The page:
After a tumultuous time securing its future, The Roberts Street Social Centre – home of the Anchor Archive Zine Library – will remain in its little red house in Halifax’s north end for another year. Sarah Evans (Zine Fair organizer) and zine librarian Madeline Driscoll (pictured) keep the DIY-zine headquaters afloat, stocking the distro, the toner, and over 4,000 zines in the library. As an alternative non-profit collective, the Archive is committed to preserving zines while promoting and procuring zine culture through an open-door policy, a summer artist-in-residence program and open workshops.



Jonathan Culp of Toronto’s Satan Macnuggit has been using zine-collage in the visual/aural world of VHS for twenty years. Avoiding cabin fever from a year-long illness, Culp began reviewing movies he watched in zine-form before creating cinematic retrospectives. This year marked Culp’s first Sappy as both a zinester and a musician, playing in the band Tomboyfriend.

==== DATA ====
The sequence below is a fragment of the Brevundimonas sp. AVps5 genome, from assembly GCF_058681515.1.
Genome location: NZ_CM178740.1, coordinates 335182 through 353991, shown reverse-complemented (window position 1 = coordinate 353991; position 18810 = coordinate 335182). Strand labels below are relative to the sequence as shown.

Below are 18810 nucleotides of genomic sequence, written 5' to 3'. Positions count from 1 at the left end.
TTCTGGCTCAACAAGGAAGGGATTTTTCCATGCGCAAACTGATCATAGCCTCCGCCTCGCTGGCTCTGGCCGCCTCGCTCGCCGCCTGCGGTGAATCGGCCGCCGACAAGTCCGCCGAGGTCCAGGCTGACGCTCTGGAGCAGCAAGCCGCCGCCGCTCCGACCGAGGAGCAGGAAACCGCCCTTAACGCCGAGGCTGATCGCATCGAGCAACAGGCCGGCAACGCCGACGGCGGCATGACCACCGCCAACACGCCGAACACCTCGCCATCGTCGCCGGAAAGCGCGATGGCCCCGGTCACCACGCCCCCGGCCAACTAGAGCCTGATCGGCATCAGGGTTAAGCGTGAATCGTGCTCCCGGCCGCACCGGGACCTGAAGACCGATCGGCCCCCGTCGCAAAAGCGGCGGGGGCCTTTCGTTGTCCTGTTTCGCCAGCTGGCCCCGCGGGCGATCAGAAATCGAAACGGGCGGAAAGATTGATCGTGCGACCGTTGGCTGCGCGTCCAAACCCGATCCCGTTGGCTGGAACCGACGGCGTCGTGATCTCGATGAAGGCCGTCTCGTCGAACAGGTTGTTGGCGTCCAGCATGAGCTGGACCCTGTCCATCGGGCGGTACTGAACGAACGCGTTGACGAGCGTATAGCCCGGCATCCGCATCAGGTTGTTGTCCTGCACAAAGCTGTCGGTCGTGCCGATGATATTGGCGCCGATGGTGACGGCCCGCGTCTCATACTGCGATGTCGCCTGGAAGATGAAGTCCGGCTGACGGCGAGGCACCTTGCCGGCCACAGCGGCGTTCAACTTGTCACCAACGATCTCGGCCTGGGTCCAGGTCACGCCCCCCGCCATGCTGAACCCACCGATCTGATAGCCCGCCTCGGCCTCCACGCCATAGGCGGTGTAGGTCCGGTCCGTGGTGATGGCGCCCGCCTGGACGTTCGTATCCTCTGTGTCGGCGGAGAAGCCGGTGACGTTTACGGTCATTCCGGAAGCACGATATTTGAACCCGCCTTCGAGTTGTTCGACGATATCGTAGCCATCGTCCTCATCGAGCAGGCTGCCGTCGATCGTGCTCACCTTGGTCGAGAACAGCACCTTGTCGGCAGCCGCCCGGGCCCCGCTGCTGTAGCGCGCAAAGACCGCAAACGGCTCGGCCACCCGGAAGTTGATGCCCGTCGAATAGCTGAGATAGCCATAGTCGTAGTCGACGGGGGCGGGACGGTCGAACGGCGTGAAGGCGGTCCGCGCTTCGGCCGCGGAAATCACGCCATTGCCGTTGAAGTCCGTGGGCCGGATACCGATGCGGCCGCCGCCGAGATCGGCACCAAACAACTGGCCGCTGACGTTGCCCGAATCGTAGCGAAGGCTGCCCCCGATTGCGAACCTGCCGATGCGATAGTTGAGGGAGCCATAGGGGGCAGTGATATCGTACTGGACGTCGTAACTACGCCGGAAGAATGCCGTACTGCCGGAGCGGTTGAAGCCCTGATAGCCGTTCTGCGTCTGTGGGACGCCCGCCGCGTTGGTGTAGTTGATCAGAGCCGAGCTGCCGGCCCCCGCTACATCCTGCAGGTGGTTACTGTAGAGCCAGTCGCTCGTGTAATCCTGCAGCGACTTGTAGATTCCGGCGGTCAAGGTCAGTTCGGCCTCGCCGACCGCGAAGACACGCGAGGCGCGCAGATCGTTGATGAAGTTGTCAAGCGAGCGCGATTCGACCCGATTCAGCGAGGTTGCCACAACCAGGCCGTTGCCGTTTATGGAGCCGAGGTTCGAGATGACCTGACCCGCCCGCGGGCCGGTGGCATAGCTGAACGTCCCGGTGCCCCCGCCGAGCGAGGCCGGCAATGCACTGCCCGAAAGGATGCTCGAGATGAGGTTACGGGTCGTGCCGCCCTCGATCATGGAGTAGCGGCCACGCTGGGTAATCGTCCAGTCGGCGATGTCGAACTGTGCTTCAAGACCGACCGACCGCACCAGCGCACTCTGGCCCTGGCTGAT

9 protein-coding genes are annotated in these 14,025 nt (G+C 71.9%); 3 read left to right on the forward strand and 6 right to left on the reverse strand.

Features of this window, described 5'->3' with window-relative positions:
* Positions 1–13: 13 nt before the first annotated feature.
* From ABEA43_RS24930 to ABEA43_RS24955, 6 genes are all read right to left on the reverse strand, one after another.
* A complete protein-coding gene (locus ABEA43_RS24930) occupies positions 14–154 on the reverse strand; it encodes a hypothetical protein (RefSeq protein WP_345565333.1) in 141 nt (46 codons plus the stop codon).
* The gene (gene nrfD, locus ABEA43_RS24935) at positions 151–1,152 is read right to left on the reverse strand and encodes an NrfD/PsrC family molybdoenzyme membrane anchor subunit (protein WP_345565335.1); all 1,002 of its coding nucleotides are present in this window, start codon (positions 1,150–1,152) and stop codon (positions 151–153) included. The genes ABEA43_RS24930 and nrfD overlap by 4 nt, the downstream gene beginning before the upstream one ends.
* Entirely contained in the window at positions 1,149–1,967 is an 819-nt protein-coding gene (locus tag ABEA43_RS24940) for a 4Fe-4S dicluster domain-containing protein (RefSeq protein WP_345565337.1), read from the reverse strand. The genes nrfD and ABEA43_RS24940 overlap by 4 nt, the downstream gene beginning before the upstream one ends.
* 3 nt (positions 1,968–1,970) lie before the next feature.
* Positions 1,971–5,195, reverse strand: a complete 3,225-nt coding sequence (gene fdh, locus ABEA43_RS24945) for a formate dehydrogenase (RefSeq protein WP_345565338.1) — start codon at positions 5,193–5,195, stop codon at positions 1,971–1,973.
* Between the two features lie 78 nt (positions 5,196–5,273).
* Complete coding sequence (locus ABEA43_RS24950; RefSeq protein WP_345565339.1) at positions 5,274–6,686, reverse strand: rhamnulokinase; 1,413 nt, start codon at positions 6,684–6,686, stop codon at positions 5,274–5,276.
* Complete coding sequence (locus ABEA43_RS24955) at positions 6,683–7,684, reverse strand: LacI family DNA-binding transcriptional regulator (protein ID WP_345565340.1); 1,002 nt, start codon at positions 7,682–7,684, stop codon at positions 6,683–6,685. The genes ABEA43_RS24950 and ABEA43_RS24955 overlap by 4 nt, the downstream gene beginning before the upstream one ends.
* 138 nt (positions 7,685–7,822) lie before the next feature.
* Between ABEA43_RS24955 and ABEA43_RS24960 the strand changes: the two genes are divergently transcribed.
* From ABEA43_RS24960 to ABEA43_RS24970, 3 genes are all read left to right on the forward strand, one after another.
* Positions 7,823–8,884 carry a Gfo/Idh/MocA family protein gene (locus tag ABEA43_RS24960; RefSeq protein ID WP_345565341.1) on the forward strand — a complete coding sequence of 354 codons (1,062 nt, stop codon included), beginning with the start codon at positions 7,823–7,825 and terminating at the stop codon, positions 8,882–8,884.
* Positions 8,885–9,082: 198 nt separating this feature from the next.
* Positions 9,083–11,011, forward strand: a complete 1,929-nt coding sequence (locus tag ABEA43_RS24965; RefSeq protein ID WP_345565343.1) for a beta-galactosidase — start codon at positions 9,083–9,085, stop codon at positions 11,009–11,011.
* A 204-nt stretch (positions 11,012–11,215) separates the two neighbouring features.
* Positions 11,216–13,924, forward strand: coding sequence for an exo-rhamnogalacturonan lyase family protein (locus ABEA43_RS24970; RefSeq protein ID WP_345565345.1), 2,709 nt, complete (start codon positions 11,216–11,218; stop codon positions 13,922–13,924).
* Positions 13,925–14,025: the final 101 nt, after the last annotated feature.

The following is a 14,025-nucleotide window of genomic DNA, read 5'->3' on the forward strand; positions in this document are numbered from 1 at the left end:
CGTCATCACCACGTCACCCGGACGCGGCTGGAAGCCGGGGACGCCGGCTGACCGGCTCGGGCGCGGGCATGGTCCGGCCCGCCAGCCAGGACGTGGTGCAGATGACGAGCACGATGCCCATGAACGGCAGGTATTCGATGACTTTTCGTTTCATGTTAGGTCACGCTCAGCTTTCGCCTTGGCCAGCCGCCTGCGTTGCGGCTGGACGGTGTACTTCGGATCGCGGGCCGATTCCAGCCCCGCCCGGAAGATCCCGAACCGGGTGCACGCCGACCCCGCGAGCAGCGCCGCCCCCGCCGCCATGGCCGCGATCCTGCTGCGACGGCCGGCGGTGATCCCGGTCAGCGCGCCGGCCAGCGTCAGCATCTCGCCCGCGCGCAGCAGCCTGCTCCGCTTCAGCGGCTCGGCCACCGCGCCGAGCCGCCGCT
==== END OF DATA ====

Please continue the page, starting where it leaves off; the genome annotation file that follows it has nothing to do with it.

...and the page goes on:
One word that means ‘zine’? “I need three: intimate mass communication. My zines reflect where I am.”


Brand-new Sackville zinester Photomill loved reading zines before she realized, “Hey, I can do this, too!” Interested in calligraphy and vocabulary, 21 is a regional collection of things she loves about Sackville: birds, marshes, ice cream, summer. Those are all the things I love about Sackville, too.

One word that means ‘zine’? “Agency. It’s powerful, it gets your work into people’s hands, it’s amazing.”